It's not always easy to talk about cancer, either for you or your family and friends. You may sense that some people feel awkward around you or avoid you.
Being open about how you feel and what your family and friends can do to help may put them at ease. However, don't be afraid to tell them that you need some time to yourself if that's what you need.
Breast cancer and its treatment can affect your sex life. It's common for women to lose interest in sex after breast cancer treatment.
Your treatment may leave you feeling very tired. You may feel shocked, confused or depressed about being diagnosed with cancer.
You may be upset by the changes to your body, or grieve the loss of your breasts or, in some cases, fertility.
It's understandable that you may not feel like having sex while coping with all this. Try to share your feelings with your partner.
If you have problems with sex that aren't getting better with time, you may want to speak to a counsellor or sex therapist.
If you have to reduce or stop work because of your cancer, you may find it difficult to cope financially.
If you have cancer or you're caring for someone with cancer, you may be entitled to financial support.
Find out what help is available to you as soon as possible. The social worker at your hospital will be able to give you the information you need.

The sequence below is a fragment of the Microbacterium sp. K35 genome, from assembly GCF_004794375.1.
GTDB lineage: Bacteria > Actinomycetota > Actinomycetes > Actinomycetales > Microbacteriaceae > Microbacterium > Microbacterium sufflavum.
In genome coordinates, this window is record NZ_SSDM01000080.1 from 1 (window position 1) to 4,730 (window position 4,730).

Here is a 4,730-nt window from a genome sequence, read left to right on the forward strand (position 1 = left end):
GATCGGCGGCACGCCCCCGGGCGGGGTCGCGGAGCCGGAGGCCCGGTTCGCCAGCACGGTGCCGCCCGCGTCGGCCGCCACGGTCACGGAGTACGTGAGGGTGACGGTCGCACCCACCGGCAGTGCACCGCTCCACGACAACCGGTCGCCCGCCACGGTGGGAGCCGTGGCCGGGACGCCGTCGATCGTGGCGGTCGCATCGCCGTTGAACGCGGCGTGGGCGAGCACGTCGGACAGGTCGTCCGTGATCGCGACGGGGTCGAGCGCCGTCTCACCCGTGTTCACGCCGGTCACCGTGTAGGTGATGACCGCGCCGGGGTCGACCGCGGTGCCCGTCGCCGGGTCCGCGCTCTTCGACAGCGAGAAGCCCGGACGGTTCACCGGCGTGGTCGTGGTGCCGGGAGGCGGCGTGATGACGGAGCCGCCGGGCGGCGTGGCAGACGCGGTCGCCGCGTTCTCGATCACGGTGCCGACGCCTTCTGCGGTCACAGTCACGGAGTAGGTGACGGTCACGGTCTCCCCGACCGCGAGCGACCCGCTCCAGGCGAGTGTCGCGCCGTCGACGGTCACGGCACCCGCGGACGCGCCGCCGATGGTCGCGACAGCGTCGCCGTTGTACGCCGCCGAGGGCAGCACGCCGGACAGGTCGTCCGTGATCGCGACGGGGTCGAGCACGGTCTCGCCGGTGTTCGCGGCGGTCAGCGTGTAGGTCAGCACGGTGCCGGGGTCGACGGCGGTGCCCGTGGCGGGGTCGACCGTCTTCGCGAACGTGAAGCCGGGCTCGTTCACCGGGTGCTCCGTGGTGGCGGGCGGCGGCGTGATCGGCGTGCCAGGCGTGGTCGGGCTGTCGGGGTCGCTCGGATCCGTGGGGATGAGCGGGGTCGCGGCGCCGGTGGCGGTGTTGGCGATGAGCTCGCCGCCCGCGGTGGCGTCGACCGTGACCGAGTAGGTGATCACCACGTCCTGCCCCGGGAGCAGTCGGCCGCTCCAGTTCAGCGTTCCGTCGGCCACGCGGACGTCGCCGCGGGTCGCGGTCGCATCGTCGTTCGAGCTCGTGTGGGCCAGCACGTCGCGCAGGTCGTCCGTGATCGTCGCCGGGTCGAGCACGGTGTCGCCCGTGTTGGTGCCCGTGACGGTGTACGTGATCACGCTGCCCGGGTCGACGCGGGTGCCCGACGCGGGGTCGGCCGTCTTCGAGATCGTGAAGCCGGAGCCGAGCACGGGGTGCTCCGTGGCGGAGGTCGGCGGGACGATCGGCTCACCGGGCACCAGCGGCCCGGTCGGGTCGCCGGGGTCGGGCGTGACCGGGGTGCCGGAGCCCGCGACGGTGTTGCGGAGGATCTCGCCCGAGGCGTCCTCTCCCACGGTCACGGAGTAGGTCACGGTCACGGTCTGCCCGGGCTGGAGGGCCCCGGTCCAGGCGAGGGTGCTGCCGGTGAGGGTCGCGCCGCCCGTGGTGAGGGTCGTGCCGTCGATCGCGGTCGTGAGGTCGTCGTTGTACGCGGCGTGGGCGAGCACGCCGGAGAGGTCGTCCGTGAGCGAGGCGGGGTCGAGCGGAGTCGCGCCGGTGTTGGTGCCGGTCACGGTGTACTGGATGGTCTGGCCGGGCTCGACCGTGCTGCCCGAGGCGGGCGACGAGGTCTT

People being treated for cancer are entitled to apply for an exemption certificate, giving them free prescriptions for all medication, including medicine for unrelated conditions.
The certificate is valid for five years, and you can apply for it through your GP or cancer specialist.
Your GP or nurse may be able to answer any questions you have about your cancer or treatment.
You may find it helpful to talk to a trained counsellor or psychologist, or someone at a specialist helpline. Your GP surgery will have information on these.
Some people find it helpful to talk to other people who have breast cancer, either at a local support group or on an internet chatroom.
As the causes of breast cancer aren't fully understood, it's not known if it can be prevented altogether.
Some treatments are available to reduce the risk in women who have a higher risk of developing the condition than the general population.
Studies have looked at the link between breast cancer and diet, and although there are no definite conclusions, there are benefits for women who:
Use our healthy weight calculator to check if you're a healthy weight.
It's also been suggested that regular exercise can reduce your risk of developing breast cancer by as much as a third.
If you've been through the menopause, it's particularly important that you're not overweight or obese. This is because these conditions cause more oestrogen to be produced by your body, which can increase the risk of breast cancer.